The Last Post Ceremony, Ieper — Ypres, Menin Gate
Every night at 8.00pm (20:00 hours) a moving ceremony takes place under the Menin Gate in Ieper - Ypres. The Last Post Ceremony has become part of the daily life in Ieper (Ypres) and the local people are proud of this simple but moving tribute to the courage and self-sacrifice of those who fell in defence of their town.
- 7.30 pm: People Gather at the Menin Gate
- 7.30 pm: The Traffic is Stopped
- 7.55 pm: The Buglers Arrive
- 8.00 pm: Sounding of Last Post
- An Extended Ceremony
- Hear Last Post and Réveille
- How the Tradition Began
- The Origin of ‘Réveille’ and ‘Last Post’
- The Ypres Bugles
- The Last Post Association
- Location of the Menin Gate Memorial and Last Post Ceremony
7.30pm: People Gather at the Menin Gate
Some evenings, particularly in summer, there can be large crowds of visitors.
At other times, on a weekday or in winter, the pavements under the memorial can be empty - though that is becoming rare now.
In any case, whether there is a large crowd or not even one person there, every evening the busy road through the memorial will be closed to traffic before the ceremony and “Last Post” will be played.
7.30pm: The Traffic is Stopped
At 7.30pm the police arrive and all traffic is stopped from driving through the Menin Gate until 8.30pm.
For one hour the noise of traffic echoing around the Menin Gate from the cobbled road ceases.
The crowd is hushed. A stillness descends over the memorial.
7.55pm: The Buglers Arrive
Buglers of the local volunteer Fire Brigade arrive and stand ready at the eastern entrance of the Menin Gate Memorial.
The Buglers then step into the roadway under the memorial arch and make their way to stand in the centre of the Hall of Memory. The Buglers stand in a line across the eastern entrance facing towards the town.
8pm: Sounding of Last Post
At exactly 8pm (20:00 hours - 8 o'clock) Call to Attention by the Buglers.
They sound the “Last Post” bugle call.
This is followed by a minute's silence.
If this is not an extended ceremony (see below) the Buglers will then play “Réveille”.
The Buglers will march off and the ceremony is ended.
An Extended Ceremony
On occasions the ceremony may be extended after the sounding of “Last Post” and before the sounding of “Réveille”.
Members of the Last Post Association will guide visiting individuals and groups who are laying wreaths when to do so.
There may be music by a band, a choir, orchestra, or a parade by Standards and military personnel.
After the wreath-laying a member or guest of the Last Post Association, a visiting dignitary or a visitor will have been invited to say the words of the Exhortation, taken from Laurence Binyon's poem “For the Fallen”. Standing in the centre of the road under the arch of the Hall of Memory the person will say the words:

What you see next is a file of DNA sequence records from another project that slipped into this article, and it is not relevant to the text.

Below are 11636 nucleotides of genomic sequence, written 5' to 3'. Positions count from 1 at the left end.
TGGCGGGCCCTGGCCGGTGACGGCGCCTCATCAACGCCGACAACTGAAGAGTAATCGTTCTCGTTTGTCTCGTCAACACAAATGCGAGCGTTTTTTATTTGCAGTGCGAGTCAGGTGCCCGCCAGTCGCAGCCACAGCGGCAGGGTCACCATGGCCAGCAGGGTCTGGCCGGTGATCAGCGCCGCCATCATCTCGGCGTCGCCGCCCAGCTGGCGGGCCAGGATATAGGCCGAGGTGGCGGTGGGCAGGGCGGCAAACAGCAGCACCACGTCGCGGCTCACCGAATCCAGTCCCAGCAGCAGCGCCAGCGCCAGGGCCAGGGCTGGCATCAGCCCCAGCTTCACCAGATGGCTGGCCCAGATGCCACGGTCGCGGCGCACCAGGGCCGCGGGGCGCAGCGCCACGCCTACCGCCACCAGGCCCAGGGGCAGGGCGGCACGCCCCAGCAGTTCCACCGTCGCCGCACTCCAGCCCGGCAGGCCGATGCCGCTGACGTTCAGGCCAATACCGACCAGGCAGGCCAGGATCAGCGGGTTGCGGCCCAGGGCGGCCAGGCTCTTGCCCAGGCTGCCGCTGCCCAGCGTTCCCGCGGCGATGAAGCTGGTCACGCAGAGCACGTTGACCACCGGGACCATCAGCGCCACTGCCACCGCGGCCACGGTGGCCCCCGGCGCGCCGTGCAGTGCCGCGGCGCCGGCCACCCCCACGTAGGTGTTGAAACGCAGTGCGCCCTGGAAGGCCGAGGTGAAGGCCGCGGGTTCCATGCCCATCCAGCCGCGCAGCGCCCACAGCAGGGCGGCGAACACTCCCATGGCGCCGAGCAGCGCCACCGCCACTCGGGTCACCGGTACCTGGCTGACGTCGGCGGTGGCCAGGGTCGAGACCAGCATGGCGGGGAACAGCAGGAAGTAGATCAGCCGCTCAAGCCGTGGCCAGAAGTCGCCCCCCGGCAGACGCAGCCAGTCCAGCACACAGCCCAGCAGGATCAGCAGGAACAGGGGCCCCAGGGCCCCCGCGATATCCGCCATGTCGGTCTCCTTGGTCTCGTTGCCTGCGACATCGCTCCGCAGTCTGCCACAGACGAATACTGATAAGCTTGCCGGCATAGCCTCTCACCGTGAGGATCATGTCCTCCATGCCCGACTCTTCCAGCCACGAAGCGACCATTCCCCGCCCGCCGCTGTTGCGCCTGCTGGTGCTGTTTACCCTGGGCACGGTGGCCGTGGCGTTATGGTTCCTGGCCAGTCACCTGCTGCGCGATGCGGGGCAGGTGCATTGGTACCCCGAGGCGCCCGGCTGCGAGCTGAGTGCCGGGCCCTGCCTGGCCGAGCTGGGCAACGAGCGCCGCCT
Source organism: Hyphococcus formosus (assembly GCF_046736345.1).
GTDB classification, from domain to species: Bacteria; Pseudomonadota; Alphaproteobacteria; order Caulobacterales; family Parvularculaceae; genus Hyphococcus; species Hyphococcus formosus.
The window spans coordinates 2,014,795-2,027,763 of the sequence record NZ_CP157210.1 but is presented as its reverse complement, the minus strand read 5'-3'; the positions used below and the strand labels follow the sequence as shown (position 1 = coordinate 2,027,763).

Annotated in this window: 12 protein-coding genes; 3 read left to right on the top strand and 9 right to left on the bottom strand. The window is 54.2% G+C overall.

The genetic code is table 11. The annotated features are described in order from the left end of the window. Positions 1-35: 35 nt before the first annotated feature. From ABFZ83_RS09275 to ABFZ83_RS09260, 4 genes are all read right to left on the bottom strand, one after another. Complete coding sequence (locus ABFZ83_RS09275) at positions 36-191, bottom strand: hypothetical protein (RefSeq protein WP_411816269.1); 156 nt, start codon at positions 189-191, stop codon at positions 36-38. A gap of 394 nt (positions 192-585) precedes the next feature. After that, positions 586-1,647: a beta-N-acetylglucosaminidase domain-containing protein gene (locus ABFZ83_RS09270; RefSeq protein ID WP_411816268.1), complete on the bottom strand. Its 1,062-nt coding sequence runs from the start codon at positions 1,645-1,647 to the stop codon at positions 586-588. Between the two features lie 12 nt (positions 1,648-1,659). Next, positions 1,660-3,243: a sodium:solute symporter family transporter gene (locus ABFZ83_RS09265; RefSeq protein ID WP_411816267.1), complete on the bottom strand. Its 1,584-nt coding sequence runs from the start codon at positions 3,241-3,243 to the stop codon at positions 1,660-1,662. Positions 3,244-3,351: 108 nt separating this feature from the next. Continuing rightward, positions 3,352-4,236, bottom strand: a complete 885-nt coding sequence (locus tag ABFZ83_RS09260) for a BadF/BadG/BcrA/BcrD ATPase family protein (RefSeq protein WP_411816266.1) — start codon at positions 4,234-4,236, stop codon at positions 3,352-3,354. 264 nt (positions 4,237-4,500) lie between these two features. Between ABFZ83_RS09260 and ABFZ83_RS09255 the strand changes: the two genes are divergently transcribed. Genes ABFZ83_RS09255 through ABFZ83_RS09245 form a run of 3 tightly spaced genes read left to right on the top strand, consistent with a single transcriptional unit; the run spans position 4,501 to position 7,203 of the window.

“They shall grow not old, as we that are left grow old:
Age shall not weary them, nor the years condemn.
At the going down of the sun and in the morning,
We will remember them.”
Hear Last Post and Réveille
Hear extracts from the daily ceremony under the Menin Gate:-
(These soundfiles are the copyright of www.greatwar.co.uk and may not be reproduced without permission.)
How the Tradition Began
In 1928, a year after the inauguration of the Menin Gate Memorial, a number of prominent citizens in Ypres decided that some way should be found to express the gratitude of the Belgian nation towards those who had died for its freedom and independence.
The idea of the daily sounding of the Last Post - the traditional salute to the fallen warrior - was that of the Superintendant of the Ypres Police, Mr P Vandenbraambussche. The Menin Gate Memorial on the east side of Ypres was thought to be the most appropriate location for the ceremony. Originally this was the location of the old city gate leading to the Ypres Salient battlefields and The Menin Road, through which so many British and Commonwealth troops had passed on their way to the Allied front line.
The privilege of playing Last Post was given to buglers of the local volunteer Fire Brigade. The first sounding of Last Post took place on 1st July 1928 and a daily ceremony was carried on for about four months. The ceremony was reinstated in the spring of 1929 and the Last Post Committee (now called the Last Post Association) was established. Four silver bugles were donated to the Last Post Committee by the Brussels and Antwerp Branches of the Royal British Legion.
From 11th November, 1929 the Last Post has been sounded at the Menin Gate Memorial every night and in all weathers. The only exception to this was during the four years of the German occupation of Ypres from 20th May 1940 to 6th September 1944. The daily ceremony was instead continued in England at Brookwood Military Cemetery, Surrey. On the very evening that Polish forces liberated Ypres the ceremony was resumed at the Menin Gate, in spite of the heavy fighting still going on in other parts of the town. Bullet marks can still be seen on the memorial from that time.